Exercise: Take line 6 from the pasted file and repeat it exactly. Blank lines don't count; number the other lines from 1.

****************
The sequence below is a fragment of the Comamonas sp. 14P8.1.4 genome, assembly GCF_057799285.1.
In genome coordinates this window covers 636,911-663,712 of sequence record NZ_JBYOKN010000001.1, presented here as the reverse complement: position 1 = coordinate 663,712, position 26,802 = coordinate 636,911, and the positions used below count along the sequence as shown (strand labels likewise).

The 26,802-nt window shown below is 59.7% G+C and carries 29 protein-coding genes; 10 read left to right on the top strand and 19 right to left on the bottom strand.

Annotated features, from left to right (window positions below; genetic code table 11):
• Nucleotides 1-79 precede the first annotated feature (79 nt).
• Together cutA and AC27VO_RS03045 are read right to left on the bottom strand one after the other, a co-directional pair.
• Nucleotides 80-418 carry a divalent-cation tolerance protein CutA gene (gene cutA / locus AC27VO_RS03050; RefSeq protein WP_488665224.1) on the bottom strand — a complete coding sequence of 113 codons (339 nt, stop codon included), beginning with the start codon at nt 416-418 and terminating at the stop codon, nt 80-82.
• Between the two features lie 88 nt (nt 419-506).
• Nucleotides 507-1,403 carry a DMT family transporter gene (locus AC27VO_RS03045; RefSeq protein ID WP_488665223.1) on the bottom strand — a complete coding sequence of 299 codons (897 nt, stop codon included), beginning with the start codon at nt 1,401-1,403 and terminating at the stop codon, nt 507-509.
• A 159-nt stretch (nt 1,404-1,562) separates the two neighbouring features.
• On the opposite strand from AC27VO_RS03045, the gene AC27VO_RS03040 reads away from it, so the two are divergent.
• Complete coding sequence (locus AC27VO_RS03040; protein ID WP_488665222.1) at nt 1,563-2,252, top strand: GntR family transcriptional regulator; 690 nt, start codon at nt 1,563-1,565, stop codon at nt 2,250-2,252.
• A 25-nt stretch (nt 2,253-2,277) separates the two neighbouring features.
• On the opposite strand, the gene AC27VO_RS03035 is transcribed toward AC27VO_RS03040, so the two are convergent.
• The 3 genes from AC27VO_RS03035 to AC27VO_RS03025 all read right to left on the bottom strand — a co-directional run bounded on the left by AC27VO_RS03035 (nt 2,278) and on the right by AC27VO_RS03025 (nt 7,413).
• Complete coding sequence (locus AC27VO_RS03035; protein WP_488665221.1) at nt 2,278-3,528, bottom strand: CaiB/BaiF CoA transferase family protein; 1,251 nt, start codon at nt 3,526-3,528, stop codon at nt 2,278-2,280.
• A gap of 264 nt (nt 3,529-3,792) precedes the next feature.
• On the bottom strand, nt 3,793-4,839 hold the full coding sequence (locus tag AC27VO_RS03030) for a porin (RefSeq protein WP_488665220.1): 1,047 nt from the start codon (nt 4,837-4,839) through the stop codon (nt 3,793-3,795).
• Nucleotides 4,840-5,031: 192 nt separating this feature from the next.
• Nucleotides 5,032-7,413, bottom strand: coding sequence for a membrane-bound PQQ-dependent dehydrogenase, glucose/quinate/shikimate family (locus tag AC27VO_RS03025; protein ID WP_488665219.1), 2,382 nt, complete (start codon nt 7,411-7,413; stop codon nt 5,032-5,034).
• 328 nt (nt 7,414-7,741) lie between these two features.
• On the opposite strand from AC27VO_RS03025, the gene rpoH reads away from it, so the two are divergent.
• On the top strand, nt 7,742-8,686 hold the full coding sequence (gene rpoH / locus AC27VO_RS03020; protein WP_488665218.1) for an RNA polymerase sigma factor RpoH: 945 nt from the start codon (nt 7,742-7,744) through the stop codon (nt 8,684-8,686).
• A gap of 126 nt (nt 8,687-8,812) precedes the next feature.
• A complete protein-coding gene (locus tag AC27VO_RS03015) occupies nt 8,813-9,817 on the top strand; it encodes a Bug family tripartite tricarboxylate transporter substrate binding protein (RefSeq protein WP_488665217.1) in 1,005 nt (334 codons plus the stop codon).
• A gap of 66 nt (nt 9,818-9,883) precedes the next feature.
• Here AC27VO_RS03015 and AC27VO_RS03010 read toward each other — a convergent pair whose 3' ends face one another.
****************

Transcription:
• Together cutA and AC27VO_RS03045 are read right to left on the bottom strand one after the other, a co-directional pair.